What is the Irish Parting Glass?

A ‘parting glass’ or ‘stirrup cup’ was the final hospitality offered to a departing guest, a custom dating back to Saxon times. ‘The Parting Glass’ with its familiar melody was first printed in Colm O Lochlainn’s Irish Street Ballads (1939).

Is The Parting Glass an Irish song?

“The Parting Glass” is a Scottish traditional song, often sung at the end of a gathering of friends. It has also long been sung in Ireland, enjoying considerable popularity to this day and strongly influencing the style in which it is often now sung.

Who sang The Parting Glass?

The High Kings
The Parting Glass/Artists

Where is Tullamore Dew made?

Tullamore Dew is a brand of Irish whiskey produced by William Grant & Sons. It is the second largest selling brand of Irish whiskey globally, with sales of over 950,000 cases per annum as of 2015. The whiskey was originally produced in the Tullamore, County Offaly, Ireland, at the old Tullamore Distillery which was established in 1829.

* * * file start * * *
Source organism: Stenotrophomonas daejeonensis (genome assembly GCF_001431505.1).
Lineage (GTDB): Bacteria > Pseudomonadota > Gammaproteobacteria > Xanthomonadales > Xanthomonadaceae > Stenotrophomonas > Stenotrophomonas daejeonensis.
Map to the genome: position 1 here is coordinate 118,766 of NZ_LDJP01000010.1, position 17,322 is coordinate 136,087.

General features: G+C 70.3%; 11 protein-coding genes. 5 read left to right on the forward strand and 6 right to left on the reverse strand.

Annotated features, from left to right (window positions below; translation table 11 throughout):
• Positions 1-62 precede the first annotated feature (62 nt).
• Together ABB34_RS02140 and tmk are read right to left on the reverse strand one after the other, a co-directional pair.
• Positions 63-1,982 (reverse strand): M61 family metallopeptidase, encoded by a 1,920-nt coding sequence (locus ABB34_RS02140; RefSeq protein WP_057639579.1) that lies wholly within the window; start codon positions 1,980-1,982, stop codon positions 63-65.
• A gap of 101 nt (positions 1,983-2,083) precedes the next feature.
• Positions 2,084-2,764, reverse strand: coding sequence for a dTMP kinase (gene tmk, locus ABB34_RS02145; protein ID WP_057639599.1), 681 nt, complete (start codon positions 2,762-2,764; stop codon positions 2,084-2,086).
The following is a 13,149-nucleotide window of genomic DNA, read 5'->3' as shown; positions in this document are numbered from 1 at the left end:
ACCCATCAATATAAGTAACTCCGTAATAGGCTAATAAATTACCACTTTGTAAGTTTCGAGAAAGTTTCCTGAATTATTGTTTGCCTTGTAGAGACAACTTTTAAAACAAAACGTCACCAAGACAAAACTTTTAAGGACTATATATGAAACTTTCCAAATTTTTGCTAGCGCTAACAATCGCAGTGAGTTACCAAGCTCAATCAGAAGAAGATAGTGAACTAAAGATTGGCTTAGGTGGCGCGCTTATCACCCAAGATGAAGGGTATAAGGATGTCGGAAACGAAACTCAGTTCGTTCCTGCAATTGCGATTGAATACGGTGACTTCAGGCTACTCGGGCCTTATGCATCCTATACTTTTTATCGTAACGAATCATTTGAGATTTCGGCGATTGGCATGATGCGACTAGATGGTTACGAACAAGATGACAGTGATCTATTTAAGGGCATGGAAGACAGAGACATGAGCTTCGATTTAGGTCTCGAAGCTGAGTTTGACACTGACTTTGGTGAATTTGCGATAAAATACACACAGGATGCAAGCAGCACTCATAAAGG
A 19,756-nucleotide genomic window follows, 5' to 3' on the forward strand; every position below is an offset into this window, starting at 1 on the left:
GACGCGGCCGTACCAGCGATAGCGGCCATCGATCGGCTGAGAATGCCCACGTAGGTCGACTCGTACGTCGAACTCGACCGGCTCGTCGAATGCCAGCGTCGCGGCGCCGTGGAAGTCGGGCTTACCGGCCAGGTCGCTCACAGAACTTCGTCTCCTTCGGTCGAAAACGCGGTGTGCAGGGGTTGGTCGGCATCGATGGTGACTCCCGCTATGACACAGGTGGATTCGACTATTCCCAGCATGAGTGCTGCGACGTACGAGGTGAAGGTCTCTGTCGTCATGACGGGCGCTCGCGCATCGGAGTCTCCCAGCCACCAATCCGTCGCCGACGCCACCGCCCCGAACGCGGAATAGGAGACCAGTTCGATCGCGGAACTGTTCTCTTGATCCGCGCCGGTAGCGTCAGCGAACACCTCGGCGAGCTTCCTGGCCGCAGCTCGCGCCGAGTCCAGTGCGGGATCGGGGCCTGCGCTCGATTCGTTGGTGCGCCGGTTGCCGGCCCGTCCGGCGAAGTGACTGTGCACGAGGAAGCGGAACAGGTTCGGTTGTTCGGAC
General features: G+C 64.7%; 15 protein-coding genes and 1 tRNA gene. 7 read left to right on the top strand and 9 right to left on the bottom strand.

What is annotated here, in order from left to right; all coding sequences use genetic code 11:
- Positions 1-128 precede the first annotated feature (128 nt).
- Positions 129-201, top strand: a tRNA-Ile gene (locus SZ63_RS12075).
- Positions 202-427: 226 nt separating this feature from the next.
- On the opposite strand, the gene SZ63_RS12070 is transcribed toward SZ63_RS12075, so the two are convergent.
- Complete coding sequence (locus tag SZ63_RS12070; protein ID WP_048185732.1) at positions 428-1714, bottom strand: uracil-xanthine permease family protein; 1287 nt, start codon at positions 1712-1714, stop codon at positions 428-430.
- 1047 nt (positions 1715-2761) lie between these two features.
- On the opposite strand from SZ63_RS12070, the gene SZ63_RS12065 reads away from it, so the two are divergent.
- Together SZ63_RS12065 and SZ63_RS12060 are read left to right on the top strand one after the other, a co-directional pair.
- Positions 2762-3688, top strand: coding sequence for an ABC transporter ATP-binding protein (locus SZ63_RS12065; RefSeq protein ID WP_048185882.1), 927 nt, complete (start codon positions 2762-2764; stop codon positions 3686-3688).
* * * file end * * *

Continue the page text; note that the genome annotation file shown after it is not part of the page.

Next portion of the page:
Where is Tullamore Dew distillery?

Tullamore Dew. The Old Tullamore Distillery was an Irish whiskey distillery which was established in Tullamore, County Offaly, Ireland, in 1829. The original home of Tullamore Dew Irish whiskey, the distillery closed in 1954, having endured financial difficulties for many years, like many Irish whiskey distilleries of the early 20th century.

Is Irish whiskey the same as Scottish whiskey?

Irish whiskey vs Scottish Whisky (Scotch) Irish and Scottish whisky are two of the most exquisite distilled spirit known to man. The obvious difference of these two is that Irish whiskey is made in Ireland while Scottish whiskey is made in Scotland and the fact that an Irish calls it whiskey while a Scot calls it whisky.

What does Irish whiskey mean?

Irish whiskey (Irish: Fuisce or uisce beatha) is whiskey made on the island of Ireland. The word “whiskey” is an Anglicisation of the first word in the Gaelic phrase, uisce beatha, meaning “water of life” (modern Irish: uisce beatha, Scottish: uisge beatha and Manx: ushtey bea).